As the major issues of the 2022 legislative session begin to take shape, RIPEC brings you a brief update on public policy developments in the Ocean State.
RIPEC on Public Policy
- RIPEC released its annual “How Rhode Island Compares” report analyzing Rhode Island’s state & local revenues and expenditures compared to New England and the U.S. “As state policymakers grapple with where to invest an influx of federal funds and craft a state budget, How Rhode Island Compares can be particularly helpful in highlighting areas where Rhode Island needs to invest and where we need to constrain spending in the long term,” said Michael DiBiase, President and CEO of RIPEC.
- Providence Business News, “RIPEC: R.I. total spending grew 16.1% from FY14-19“
- Michael DiBiase testified before the House and Senate finance committees to advocate for tangible property tax reform, a key recommendation from RIPEC’s recent report on property taxation. In his testimony, DiBiase wrote that lawmakers should not only support the governor’s proposal to enable local governments to adopt tangible property tax exemptions, but should consider requiring exemptions on tangible property below a certain level of assessed value or a gradual phase-out of the tangible tax, “which carries significant administrative burdens for both businesses and tax assessors.”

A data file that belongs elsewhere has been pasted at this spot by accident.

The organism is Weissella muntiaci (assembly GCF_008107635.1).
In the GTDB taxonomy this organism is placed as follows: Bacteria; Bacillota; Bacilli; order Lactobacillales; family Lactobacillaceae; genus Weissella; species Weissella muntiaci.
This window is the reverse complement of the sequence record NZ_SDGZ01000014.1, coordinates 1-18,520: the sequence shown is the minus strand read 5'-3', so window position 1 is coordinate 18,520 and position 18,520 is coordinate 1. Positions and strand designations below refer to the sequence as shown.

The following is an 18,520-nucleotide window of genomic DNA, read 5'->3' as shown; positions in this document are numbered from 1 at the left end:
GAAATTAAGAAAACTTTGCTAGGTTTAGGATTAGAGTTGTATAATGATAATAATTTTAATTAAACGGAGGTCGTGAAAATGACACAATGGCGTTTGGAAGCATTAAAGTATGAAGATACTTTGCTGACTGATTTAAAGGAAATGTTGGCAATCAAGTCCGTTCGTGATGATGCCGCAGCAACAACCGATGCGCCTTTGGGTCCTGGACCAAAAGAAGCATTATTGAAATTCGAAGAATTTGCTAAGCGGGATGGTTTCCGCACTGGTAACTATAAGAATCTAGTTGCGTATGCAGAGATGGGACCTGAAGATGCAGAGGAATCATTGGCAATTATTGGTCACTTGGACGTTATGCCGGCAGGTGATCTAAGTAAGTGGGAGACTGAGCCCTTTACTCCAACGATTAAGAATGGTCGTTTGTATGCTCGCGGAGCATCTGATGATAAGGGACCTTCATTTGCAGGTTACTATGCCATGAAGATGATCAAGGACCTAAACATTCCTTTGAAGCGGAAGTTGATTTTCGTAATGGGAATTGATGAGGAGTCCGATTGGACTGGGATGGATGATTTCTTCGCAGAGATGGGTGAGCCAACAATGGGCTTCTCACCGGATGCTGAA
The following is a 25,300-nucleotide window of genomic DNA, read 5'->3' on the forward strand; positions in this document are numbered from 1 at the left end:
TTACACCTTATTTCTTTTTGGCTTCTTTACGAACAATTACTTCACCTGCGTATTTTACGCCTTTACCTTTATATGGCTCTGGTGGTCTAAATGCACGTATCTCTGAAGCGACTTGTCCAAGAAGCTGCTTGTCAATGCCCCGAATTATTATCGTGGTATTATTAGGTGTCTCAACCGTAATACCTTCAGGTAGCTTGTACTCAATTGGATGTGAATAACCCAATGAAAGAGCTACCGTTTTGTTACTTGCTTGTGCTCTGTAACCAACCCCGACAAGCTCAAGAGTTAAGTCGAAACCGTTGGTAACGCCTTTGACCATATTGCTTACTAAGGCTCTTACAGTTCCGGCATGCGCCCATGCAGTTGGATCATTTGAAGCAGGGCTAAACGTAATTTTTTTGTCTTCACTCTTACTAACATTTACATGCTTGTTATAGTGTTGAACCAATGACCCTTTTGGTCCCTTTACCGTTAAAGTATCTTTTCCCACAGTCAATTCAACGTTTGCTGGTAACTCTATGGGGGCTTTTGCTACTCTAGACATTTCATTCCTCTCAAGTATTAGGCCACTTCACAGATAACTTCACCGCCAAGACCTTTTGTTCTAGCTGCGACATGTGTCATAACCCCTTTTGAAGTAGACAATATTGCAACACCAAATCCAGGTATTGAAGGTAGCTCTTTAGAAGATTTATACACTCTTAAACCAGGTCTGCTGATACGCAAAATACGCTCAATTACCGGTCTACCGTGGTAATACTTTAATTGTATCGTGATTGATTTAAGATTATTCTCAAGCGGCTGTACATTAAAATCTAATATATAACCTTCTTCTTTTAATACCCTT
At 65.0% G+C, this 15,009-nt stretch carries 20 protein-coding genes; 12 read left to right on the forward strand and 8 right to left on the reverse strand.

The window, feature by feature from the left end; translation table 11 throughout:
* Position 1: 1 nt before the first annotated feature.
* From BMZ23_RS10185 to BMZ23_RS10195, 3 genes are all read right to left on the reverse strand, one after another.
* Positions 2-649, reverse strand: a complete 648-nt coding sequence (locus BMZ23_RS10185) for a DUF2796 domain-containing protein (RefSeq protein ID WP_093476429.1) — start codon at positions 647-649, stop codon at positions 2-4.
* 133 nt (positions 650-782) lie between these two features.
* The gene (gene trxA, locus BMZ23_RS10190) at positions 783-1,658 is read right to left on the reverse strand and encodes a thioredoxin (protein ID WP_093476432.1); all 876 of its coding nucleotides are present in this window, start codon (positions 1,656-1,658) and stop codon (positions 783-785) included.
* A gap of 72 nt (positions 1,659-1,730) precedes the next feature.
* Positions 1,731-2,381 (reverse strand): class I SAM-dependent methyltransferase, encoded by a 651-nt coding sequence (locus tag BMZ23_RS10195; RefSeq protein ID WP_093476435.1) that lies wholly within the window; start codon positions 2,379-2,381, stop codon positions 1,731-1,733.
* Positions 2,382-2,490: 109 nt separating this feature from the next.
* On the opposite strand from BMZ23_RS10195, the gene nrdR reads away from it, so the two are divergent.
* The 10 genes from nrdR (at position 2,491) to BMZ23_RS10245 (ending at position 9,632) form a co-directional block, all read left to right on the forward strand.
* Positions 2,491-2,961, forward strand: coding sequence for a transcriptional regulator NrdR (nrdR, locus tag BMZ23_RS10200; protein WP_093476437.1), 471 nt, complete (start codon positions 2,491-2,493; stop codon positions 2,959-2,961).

- RIPEC announced that it will host a gubernatorial forum on May 5 featuring the declared candidates. WPRI investigative reporter Steph Machado will moderate the discussion, which will focus on taxation and spending policies, as well as the additional federal funds coming into the Ocean State.
- Rising gas prices have spurred calls at the federal and state levels for a suspension of the gas tax but doing so could worsen inflation and raise concerns about supply, according to the Tax Foundation.
- A Pew analysis shows that wage growth in the private sector exceeded that of the public sector by a record high margin in Q4 2021, suggesting that states will need to compete for workers with higher wages to address staffing shortages.
What to Look for in March
- RIPEC will publish an analysis of the governor’s FY 2023 budget proposal and the state’s fiscal outlook.